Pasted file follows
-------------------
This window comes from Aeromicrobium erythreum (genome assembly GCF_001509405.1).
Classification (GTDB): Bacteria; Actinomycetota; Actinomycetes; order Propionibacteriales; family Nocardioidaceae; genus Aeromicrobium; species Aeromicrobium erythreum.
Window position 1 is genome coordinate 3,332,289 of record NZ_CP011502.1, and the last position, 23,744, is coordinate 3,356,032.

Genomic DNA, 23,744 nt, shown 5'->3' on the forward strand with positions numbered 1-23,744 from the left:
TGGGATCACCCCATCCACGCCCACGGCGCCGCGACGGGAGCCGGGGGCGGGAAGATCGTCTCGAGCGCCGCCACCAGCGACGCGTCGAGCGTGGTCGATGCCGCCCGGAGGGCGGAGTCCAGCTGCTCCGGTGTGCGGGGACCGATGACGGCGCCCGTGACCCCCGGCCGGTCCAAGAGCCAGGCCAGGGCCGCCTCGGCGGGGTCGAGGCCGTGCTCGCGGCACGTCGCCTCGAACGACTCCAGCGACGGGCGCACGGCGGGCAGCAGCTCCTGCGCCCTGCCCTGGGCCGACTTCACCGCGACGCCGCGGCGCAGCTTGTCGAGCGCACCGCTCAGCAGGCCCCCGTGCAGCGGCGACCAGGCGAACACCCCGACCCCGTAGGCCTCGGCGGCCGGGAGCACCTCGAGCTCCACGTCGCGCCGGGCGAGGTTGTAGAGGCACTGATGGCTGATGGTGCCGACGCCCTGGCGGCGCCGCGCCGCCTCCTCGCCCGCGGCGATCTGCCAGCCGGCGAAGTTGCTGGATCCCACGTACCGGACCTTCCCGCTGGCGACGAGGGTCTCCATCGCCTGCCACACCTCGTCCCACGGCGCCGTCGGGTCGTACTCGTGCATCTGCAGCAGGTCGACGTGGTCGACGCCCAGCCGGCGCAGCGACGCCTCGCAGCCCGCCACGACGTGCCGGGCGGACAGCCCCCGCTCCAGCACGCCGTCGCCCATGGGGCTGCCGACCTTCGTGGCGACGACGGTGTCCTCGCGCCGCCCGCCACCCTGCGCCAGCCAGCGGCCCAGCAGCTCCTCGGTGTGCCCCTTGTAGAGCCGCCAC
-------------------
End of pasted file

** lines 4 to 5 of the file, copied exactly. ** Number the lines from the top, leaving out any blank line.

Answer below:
Genomic DNA, 23,744 nt, shown 5'->3' on the forward strand with positions numbered 1-23,744 from the left:
TGGGATCACCCCATCCACGCCCACGGCGCCGCGACGGGAGCCGGGGGCGGGAAGATCGTCTCGAGCGCCGCCACCAGCGACGCGTCGAGCGTGGTCGATGCCGCCCGGAGGGCGGAGTCCAGCTGCTCCGGTGTGCGGGGACCGATGACGGCGCCCGTGACCCCCGGCCGGTCCAAGAGCCAGGCCAGGGCCGCCTCGGCGGGGTCGAGGCCGTGCTCGCGGCACGTCGCCTCGAACGACTCCAGCGACGGGCGCACGGCGGGCAGCAGCTCCTGCGCCCTGCCCTGGGCCGACTTCACCGCGACGCCGCGGCGCAGCTTGTCGAGCGCACCGCTCAGCAGGCCCCCGTGCAGCGGCGACCAGGCGAACACCCCGACCCCGTAGGCCTCGGCGGCCGGGAGCACCTCGAGCTCCACGTCGCGCCGGGCGAGGTTGTAGAGGCACTGATGGCTGATGGTGCCGACGCCCTGGCGGCGCCGCGCCGCCTCCTCGCCCGCGGCGATCTGCCAGCCGGCGAAGTTGCTGGATCCCACGTACCGGACCTTCCCGCTGGCGACGAGGGTCTCCATCGCCTGCCACACCTCGTCCCACGGCGCCGTCGGGTCGTACTCGTGCATCTGCAGCAGGTCGACGTGGTCGACGCCCAGCCGGCGCAGCGACGCCTCGCAGCCCGCCACGACGTGCCGGGCGGACAGCCCCCGCTCCAGCACGCCGTCGCCCATGGGGCTGCCGACCTTCGTGGCGACGACGGTGTCCTCGCGCCGCCCGCCACCCTGCGCCAGCCAGCGGCCCAGCAGCTCCTCGGTGTGCCCCTTGTAGAGCCGCCAC